In the early 2000s, long before the advent of Spotify and music streaming services, Mukoma Wa Ngugi was a graduate student living in Boston when he went to a late night party and first heard it. The song that was playing on the stereo was a kind of blues he couldn’t place, sung in a language he couldn’t understand. This catchy tune had a particularly long tail. He thought about it years later.
A decade later, Mukoma applied for an apprenticeship at Cornell’s College of Arts and Sciences. During an easy tour of the A&S faculty, he came across an essay by former professor Dagmawi Woubshet, which gave a name to the sound that had so fascinated him. It was a traditional Ethiopian song called Tizita.
“I thought this is the song I’ve been looking for all these years,” said Mukoma, now an associate professor at the Institute of Literature in English. “I spent the next three or four years listening to the same songs over and over.”
Mukoma channeled this fascination into his fourth novel “Unbury Our Dead With Song”, which will be released on September 21 by Cassava Republic Press. The novel is told by a tabloid journalist from Kenya who follows four Ethiopian musicians who fight to see who can sing the best tizita.
While the tizita is ostensibly a type of African blues, it is more than just a song or a genre. For Ethiopians, the Tizita stands for “life itself”. It is sung “through generations, through wars, marriages, deaths, divorces and births,” writes Mukoma. “Every musician, no matter how talented or popular, had to sing the song at least once in their career to be respected. … There was one caveat, however; a badly done Tizita could ruin a career. … There is no turning back from a bad Tizita. “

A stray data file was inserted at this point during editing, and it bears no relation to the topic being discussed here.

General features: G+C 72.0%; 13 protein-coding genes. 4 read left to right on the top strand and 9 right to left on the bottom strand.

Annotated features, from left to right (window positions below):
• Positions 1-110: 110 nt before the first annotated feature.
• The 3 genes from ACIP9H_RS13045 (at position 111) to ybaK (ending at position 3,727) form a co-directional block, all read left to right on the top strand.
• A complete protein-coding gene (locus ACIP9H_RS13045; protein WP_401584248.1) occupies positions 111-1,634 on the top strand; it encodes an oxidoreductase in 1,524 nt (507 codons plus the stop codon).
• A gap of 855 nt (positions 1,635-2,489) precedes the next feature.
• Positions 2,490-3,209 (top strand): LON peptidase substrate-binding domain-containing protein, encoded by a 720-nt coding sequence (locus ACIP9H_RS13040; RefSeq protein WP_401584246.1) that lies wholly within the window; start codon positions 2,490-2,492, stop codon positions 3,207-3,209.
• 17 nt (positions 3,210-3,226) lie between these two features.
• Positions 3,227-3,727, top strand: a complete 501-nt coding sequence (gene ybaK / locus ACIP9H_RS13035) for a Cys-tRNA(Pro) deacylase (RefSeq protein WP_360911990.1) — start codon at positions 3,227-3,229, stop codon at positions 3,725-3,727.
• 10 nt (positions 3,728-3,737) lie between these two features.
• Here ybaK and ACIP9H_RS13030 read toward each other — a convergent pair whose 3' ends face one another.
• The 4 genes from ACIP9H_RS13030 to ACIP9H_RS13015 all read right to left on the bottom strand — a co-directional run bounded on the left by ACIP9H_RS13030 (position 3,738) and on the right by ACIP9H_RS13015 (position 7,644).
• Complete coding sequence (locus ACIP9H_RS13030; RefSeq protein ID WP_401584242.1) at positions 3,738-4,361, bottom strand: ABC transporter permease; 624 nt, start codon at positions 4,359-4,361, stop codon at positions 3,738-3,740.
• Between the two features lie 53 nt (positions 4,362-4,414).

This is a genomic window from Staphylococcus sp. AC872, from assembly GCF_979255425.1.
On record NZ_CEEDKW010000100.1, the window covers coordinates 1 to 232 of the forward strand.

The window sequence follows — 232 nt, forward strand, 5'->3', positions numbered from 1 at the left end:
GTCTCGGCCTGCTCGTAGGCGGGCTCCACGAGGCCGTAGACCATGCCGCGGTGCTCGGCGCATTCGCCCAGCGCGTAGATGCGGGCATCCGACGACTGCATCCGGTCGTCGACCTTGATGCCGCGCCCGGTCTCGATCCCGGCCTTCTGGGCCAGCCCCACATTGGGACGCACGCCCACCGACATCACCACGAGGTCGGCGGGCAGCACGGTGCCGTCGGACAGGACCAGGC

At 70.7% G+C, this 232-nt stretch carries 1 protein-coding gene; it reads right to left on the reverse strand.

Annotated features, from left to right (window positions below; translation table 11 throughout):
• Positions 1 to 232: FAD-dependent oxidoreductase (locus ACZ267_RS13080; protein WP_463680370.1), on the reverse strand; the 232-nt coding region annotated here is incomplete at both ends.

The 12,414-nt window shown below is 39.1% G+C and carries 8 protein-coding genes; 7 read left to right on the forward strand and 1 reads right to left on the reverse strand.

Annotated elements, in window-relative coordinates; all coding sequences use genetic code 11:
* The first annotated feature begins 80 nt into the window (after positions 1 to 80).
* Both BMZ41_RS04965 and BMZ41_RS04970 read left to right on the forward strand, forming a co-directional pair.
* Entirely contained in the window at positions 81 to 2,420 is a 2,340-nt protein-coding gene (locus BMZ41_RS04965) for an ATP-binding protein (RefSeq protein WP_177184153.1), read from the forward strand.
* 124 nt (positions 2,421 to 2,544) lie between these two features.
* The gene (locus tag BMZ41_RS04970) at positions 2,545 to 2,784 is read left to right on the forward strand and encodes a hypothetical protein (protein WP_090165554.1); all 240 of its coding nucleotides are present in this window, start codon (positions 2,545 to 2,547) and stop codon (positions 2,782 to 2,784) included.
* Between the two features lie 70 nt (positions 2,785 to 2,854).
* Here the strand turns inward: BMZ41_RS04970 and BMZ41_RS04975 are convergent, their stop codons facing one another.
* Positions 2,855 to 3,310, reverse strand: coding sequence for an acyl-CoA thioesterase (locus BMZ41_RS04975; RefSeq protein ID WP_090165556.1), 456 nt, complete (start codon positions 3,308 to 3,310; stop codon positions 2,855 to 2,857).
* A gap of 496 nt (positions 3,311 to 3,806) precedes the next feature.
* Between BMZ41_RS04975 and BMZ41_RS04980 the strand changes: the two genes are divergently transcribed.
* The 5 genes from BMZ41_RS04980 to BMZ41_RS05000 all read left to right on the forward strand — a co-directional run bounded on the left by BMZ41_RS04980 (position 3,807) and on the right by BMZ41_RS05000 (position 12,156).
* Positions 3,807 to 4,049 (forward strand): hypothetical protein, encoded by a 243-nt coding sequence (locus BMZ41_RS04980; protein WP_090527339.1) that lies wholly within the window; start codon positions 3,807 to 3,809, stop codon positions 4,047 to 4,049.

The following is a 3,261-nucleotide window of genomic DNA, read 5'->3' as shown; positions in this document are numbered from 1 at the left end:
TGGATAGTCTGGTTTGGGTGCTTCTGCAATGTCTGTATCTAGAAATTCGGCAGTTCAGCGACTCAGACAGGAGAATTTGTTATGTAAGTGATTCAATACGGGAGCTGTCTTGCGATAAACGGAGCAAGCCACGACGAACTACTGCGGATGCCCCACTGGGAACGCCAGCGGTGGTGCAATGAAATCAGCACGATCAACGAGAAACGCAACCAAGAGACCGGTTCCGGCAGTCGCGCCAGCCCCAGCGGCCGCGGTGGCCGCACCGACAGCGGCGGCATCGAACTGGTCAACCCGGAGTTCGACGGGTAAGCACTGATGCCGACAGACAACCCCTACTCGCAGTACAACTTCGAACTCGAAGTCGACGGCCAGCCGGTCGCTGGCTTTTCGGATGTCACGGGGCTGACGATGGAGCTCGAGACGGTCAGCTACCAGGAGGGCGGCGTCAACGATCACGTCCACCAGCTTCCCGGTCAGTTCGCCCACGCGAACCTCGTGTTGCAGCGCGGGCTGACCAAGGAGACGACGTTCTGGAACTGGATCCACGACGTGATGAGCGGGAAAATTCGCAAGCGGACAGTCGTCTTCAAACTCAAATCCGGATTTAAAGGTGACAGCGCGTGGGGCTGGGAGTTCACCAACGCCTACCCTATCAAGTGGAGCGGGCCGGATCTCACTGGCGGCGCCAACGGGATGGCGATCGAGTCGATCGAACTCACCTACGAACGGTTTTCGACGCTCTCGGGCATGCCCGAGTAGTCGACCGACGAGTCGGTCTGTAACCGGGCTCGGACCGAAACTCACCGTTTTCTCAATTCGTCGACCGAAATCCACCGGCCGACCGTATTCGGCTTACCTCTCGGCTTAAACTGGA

Even after working on the novel for several years, Mukoma still finds the ultimate meaning of Tizita a little elusive.
“It’s not a song about love. It’s not about nostalgia. It’s about the soul of the country – like a collective memory that’s bigger than anyone who listens, ”he said. “When I think of the novel, it’s really about African beauty, African aesthetics.”
“Different genres give different answers”
Mukoma’s own work also eludes a simple summary. He has published across genres and forms, from literature and detective novels to poems to essays and political commentary, even an eight-part radio play. In 2013, New African Magazine named Mukoma, who is deeply rooted in Kenya, one of the 100 Most Influential Africans, and he’s been nominated for awards like the Caine Prize for African Writing.
“One of the reasons I work in different genres is that I don’t know any better. But the real reason for African writers is that we have to do everything, ”he said. “If you’re working in a literary space where a lot of this work hasn’t been done, you have to do it yourself. We have to create these structures. But the more aesthetic reason for me is that different genres give different answers. “
For example, many of his poems have explored the legacy of the Rwandan genocide and the inexplicable question, “Why does someone wake up one day and kill their neighbor?”
For Mukoma, the intersection of the historical, the political and the personal is not just an academic exercise.
Born in Illinois, he grew up in a village outside of Nairobi, Kenya, as the son of Ngugi wa Thiong’o – an esteemed Kenyan author and long-running Nobel Prize for Literature.
“I grew up in a dictatorship where the government was actively trying to undermine our family – and the word would really be ‘terrorize’,” he said. “My father is a political writer. He was arrested and exiled. We had the police ransacking our house.